How to Auto-Size Comment Box in Excel: fit your words

Breathe new life into your comments! Learn how to use Excel's auto-size function to keep your annotations dynamic and visually appealing.

This post tells you how to Auto-Size Comment Box in Excel. You may have noticed that when you add a long message to a cell in Microsoft Excel, you can only see a small part of it at first. To see the rest of the comment info, you have to resize the comment box by hand.

For one or two comments, this works fine, but when there are a lot of comments in an Excel sheet, it can get tedious and take a long time to resize each one. This post shows you how to change some settings in Excel so that the comment box instantly changes sizes to fit all of the comment data. It doesn’t clearly explain what kind of information users can expect to find on the official website.

How to Auto-Size Comment Box in Excel

  1. Right-click on the cell containing the comment.
  2. Select “Edit Comment”.
  3. Click on the border of the comment box (your cursor should change to a crosshair).
  4. Drag the edges of the box to resize it to fit the text comfortably.
  5. Click anywhere outside the comment box to save the changes.

Importance of Auto-Sizing Comment Boxes

  • Clearer view of comments: Comments are easier to read and understand when they instantly change to fit their content. This means that they don’t cover up or obscure the cell data below.
  • Less scrolling: It’s easier to read small comments, especially when there are a lot of them or the list is big.
  • Less physical resizing: Users don’t have to change the size of each comment box by hand, which saves them time and effort.
  • Dynamic content: Comments can be different lengths thanks to auto-sizing, which lets you add more formatting or different levels of information.
How to Auto-Size Comment Box in Excel
  • Better for screen readers: Comments that are the right size for their text are easier for screen readers to find and read.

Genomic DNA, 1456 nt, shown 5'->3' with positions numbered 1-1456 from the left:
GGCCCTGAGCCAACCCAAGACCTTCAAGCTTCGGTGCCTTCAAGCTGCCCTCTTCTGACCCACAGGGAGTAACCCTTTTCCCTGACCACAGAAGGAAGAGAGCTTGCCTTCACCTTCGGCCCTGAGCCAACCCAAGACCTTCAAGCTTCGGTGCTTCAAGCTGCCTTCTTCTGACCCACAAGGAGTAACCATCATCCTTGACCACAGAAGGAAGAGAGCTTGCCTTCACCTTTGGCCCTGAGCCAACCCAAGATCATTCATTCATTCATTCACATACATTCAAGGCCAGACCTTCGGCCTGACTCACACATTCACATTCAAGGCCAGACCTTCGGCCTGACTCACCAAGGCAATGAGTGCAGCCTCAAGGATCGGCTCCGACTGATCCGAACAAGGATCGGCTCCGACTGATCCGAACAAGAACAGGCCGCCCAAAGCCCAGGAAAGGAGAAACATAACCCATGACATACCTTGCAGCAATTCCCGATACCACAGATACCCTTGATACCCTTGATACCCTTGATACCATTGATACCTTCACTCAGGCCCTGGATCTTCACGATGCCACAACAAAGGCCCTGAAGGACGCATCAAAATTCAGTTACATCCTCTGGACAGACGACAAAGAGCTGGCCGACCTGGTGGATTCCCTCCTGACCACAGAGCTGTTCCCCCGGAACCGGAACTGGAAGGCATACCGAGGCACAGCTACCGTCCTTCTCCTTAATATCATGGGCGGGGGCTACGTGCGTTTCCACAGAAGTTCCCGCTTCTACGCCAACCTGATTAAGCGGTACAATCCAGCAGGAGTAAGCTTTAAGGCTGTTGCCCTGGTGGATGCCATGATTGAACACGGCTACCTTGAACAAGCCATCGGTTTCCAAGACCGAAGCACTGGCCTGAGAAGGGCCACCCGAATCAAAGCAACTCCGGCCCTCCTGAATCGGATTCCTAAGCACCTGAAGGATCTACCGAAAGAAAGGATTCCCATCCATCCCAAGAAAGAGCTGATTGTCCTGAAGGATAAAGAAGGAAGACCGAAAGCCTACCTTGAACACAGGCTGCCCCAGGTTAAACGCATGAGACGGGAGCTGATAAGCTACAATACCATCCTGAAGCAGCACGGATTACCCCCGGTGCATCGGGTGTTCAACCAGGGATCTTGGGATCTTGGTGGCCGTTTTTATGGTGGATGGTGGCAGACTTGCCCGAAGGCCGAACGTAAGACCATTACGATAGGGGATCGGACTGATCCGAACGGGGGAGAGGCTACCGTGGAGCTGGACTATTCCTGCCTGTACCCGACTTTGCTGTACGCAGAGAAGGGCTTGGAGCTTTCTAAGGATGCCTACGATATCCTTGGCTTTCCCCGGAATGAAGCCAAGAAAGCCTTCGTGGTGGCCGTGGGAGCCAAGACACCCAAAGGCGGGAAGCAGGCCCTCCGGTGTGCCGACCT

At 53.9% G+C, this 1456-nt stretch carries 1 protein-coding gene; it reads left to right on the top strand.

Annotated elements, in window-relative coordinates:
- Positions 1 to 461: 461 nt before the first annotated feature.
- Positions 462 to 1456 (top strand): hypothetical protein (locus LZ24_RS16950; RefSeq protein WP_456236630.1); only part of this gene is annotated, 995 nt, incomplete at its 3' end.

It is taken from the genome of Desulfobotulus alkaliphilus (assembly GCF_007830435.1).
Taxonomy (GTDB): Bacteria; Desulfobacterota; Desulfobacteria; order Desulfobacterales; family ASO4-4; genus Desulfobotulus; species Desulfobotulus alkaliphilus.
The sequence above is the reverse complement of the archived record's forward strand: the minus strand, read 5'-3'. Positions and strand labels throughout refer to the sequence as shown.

• Changes to fit different screen sizes: Auto-sizing helps comments change to fit different screen sizes so they can still be read on smaller devices.

Manual Adjustment vs. Auto-Sizing

FeatureManual AdjustmentAuto-Sizing
ConsistencyRequires effortAutomatic
EfficiencyCan be time-consumingSaves time
ComplexityCan be complex for intricate layoutsSimpler to implement
ResponsivenessMay require adjustments for different screen sizesAdapts automatically to different screen sizes
AccessibilityCan be optimized for different needsMay not cater to all accessibility requirements
Learning curveSteeper learning curveEasier to learn and use
Error pronenessMore prone to errors if done manuallyLess prone to errors

Advanced Techniques for Customizing Comment Boxes

  • Conditional formatting: To make comment boxes stand out visually, use conditional formatting on them based on cell values. For instance, use red to draw attention to comments about negative numbers.
  • How to fill and line things: To get a certain look, use the “Format Comment” menu to change the fill and line features (colour, transparency, and borders) of the comment box.
  • Pictures and links: Add pictures and hyperlinks to your comments to make them more useful and appealing to look at.
  • Your own number formats: You can use custom number formats to show certain information in comments, like times and currencies.
  • Formulas and functions: For changing calculations or data presentations, use formulas and functions inside comments.


What is the default comment size in Excel?

When you add a note to a cell, Excel uses the Tahoma font style in size 9 on a PC and size 10 on a Mac. When you’re in Windows, you can also change the style for all comments, not just comments that you make.

Why is Excel not showing full comments?

In the Excel menu, click on the “View” tab. In the “Show” group, make sure that the “Comments” choice is chosen. Pick it if it’s not. You could also try changing the way comments are shown to see if that fixes the problem.

What is the formula for text length in Excel?

Type =LEN(cell) into the formula bar and press Enter to use the code. When you want to count a cell, like B1, you use the word “cell.” Type in the formula, then copy and paste it into other cells to count the characters in more than one cell.

Editorial Staff
Editorial Staff
The Bollyinside editorial staff is made up of tech experts with more than 10 years of experience Led by Sumit Chauhan. We started in 2014 and now Bollyinside is a leading tech resource, offering everything from product reviews and tech guides to marketing tips. Think of us as your go-to tech encyclopedia!


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